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On the Theory Class's Theories of Asbestos Litigation: The Disconnect Between Scholarship and Reality


Lester Brickman


Yeshiva University - Benjamin N. Cardozo School of Law


Pepperdine Law Review, Vol. 31, No. 33, 2004

Abstract:     
More than 100,000 new asbestos claims were filed in 2003, the most ever in one year. Asbestos litigation thus continues to thrive even though 80-90% of claimants have no illness recognized by medical science, let alone suffer any lung impairment. To explain how this disconnect between medical science and tort litigation has come about, I cover the following subjects:

1) medical consequences of exposure to asbestos-containing materials;
2) the phenomenon of the unimpaired claimant;
3) medical evidence with regard to the incidence of asbestosis;
4) the effect on asbestos litigation of the failure of the Manville Trust audit to be approved;
5) the causes and effects of seemingly orchestrated changes in party and witness testimony with regard to the identification of asbestos-containing products at work sites; and
6) the Baron & Budd "script memo."

The core of the article is an empirical analysis of attorney-sponsored asbestos screenings which account for approximately 90% of claims being generated. On the basis of that empirical research, I conclude that asbestos litigation today largely consists of former industrial and construction workers:

(1) recruited by an extensive network of entrepreneurial screening companies which are employed by lawyers to "screen" hundreds of thousands of potential litigants each year at local union halls, hotel and motel rooms, shopping center parking lots, and other locations throughout the country;
(2) asserting claims of injury though they have no medically cognizable injury and cannot demonstrate any statistically significant increased likelihood of contracting an asbestos-related disease in the future;
(3) in a civil justice system that has been significantly modified to accommodate the interests of these litigants by dispensing with many evidentiary requirements and proof of proximate cause;
(4) mostly in forum-shopped jurisdictions, where judges and juries often appear aligned with the interests of plaintiff lawyers;
(5) often supported by specious medical evidence, including: (a) evidence generated by the entrepreneurial medical screening enterprises and B-readers - specially certified x-ray readers that the enterprises or plaintiff lawyers select, who fail to exercise good faith medical judgment but instead conform their findings and reports to the expectations of the plaintiff lawyers who retained them, and (b) pulmonary function tests which are often administered in knowing violation of standards established by the American Thoracic Society and result in findings of impairment which would not be found if the tests were properly administered; and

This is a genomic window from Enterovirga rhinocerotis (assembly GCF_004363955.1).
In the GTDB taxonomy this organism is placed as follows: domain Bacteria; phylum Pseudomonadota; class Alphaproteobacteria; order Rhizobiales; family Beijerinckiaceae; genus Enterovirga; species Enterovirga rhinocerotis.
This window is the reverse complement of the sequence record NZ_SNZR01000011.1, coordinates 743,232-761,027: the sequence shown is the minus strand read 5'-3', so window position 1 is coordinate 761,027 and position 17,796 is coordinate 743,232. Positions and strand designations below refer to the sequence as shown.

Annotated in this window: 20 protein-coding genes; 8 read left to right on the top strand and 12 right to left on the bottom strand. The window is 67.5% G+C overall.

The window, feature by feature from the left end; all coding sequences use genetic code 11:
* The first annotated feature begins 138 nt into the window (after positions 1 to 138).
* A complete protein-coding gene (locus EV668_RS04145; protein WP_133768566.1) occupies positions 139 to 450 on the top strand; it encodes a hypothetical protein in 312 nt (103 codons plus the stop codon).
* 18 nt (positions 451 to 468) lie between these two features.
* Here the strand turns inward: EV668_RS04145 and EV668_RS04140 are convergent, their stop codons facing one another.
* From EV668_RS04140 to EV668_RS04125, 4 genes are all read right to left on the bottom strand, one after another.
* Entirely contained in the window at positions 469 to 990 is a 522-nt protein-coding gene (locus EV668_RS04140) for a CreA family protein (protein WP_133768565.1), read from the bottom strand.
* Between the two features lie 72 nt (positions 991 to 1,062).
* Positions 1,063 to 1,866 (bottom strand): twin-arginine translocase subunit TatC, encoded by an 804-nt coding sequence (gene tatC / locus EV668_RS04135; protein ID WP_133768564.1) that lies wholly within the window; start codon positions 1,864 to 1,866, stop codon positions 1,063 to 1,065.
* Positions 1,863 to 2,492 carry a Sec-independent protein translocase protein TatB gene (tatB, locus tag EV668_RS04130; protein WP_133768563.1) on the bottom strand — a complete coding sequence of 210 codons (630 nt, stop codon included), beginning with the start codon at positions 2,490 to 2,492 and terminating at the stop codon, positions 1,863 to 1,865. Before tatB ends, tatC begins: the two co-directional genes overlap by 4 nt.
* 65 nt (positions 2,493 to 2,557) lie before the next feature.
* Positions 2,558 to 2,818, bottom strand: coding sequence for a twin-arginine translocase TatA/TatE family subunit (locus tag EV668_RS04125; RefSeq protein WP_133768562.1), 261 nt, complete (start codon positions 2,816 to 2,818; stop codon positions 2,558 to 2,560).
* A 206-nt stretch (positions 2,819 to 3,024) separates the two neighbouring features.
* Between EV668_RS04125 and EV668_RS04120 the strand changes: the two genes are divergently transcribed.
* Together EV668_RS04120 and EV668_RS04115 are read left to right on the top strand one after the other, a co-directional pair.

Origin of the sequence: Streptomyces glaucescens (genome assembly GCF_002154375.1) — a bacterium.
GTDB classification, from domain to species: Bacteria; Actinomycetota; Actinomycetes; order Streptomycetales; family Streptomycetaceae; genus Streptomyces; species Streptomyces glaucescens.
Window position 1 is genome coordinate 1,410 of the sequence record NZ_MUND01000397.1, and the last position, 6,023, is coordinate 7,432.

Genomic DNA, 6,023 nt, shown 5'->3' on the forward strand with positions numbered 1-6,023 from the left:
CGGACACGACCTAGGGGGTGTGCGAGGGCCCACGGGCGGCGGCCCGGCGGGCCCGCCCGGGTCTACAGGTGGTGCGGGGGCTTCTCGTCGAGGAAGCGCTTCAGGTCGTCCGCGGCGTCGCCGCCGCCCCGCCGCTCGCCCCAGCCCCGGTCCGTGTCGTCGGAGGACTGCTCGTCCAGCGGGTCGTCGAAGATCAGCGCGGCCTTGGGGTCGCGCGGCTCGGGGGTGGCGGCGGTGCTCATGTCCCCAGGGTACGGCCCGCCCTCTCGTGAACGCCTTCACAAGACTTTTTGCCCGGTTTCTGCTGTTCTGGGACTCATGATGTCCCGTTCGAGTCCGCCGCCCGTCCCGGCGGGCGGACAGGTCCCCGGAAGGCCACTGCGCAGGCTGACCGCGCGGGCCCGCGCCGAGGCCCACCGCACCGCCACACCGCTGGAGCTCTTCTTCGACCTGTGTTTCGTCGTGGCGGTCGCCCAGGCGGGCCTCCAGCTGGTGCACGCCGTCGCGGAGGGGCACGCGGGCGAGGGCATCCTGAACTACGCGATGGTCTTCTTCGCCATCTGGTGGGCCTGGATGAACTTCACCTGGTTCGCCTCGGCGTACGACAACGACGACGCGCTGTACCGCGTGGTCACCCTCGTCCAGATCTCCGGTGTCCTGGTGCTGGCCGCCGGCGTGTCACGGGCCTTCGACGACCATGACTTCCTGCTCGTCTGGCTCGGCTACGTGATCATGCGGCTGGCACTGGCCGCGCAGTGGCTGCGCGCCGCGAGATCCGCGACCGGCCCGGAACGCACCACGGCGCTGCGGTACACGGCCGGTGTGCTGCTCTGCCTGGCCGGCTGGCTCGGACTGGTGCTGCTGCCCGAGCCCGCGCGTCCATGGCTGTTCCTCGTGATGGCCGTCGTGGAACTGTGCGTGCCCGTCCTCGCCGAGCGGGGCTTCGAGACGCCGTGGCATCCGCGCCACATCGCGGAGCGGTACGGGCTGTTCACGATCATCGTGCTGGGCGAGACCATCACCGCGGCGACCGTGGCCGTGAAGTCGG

(6) who frequently testify according to scripts prepared by their lawyers which include misstatements with regard to: (a) identifications of and relative quantities of asbestos-containing products that they came in contact with at work sites, (b) the information printed on the containers in which the products were sold, and (c) their own physical impairments.

It is beyond cavil that asbestos litigation thus represents a massive civil justice system failure. Because of the awesome power of the asbestos plaintiffs' bar, the issues posed by this failure appear impervious to resolution by civil justice reform. Realistically, the only fora in which the issues of the mass production of bogus medical evidence and scripted client and witness testimony can be addressed is through an investigatory grand jury process.

A review of the scholarly literature indicates a substantial degree of indifference to the causes of this civil justice system failure. Many of the published articles on asbestos litigation focus on transactional costs and ways in which the flow of money from defendants to plaintiffs and their lawyers can be expeditiously and efficiently prioritized and routed. The failure to acknowledge, let along analyze, the overriding reality of specious claiming and meritless claims demonstrates a disconnect between the scholarship and the reality of the litigation that is nearly as wide as the disconnect between rates of disease claiming and actual disease manifestation. In this article, I set forth some tentative explanations of this phenomenon.

Number of Pages in PDF File: 138

Keywords: Asbestos, civil justice system, asbestos litigation, mass screening, pulmonary function tests

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Date posted: February 1, 2004  

Suggested Citation

Brickman, Lester, On the Theory Class's Theories of Asbestos Litigation: The Disconnect Between Scholarship and Reality. Pepperdine Law Review, Vol. 31, No. 33, 2004. Available at SSRN: http://ssrn.com/abstract=490682

Contact Information

Lester Brickman (Contact Author)
Yeshiva University - Benjamin N. Cardozo School of Law ( email )
55 Fifth Ave.
New York, NY 10003
United States
212-790-0327 (Phone)
212-790-0205 (Fax)

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